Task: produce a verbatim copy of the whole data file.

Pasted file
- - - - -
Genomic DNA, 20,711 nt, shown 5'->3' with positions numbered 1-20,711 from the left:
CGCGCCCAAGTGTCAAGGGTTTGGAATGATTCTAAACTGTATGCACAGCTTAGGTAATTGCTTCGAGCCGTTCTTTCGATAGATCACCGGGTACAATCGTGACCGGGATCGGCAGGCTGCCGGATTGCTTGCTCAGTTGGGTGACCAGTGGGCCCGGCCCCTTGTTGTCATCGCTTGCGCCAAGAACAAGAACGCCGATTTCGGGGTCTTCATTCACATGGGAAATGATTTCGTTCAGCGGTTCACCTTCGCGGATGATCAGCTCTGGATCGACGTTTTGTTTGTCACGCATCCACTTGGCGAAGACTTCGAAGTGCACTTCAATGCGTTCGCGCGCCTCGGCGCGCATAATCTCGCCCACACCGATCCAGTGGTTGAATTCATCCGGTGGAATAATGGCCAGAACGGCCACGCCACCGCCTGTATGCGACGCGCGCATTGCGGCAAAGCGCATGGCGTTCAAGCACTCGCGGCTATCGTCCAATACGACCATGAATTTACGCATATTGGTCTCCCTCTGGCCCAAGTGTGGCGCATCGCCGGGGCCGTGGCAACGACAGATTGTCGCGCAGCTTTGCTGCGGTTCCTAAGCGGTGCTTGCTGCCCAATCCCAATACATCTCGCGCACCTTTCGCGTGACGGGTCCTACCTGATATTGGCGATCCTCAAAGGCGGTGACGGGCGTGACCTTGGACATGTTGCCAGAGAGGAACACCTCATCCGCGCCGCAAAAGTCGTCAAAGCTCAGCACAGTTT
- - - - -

Genomic DNA, 20,711 nt, shown 5'->3' with positions numbered 1-20,711 from the left:
CGCGCCCAAGTGTCAAGGGTTTGGAATGATTCTAAACTGTATGCACAGCTTAGGTAATTGCTTCGAGCCGTTCTTTCGATAGATCACCGGGTACAATCGTGACCGGGATCGGCAGGCTGCCGGATTGCTTGCTCAGTTGGGTGACCAGTGGGCCCGGCCCCTTGTTGTCATCGCTTGCGCCAAGAACAAGAACGCCGATTTCGGGGTCTTCATTCACATGGGAAATGATTTCGTTCAGCGGTTCACCTTCGCGGATGATCAGCTCTGGATCGACGTTTTGTTTGTCACGCATCCACTTGGCGAAGACTTCGAAGTGCACTTCAATGCGTTCGCGCGCCTCGGCGCGCATAATCTCGCCCACACCGATCCAGTGGTTGAATTCATCCGGTGGAATAATGGCCAGAACGGCCACGCCACCGCCTGTATGCGACGCGCGCATTGCGGCAAAGCGCATGGCGTTCAAGCACTCGCGGCTATCGTCCAATACGACCATGAATTTACGCATATTGGTCTCCCTCTGGCCCAAGTGTGGCGCATCGCCGGGGCCGTGGCAACGACAGATTGTCGCGCAGCTTTGCTGCGGTTCCTAAGCGGTGCTTGCTGCCCAATCCCAATACATCTCGCGCACCTTTCGCGTGACGGGTCCTACCTGATATTGGCGATCCTCAAAGGCGGTGACGGGCGTGACCTTGGACATGTTGCCAGAGAGGAACACCTCATCCGCGCCGCAAAAGTCGTCAAAGCTCAGCACAGTTT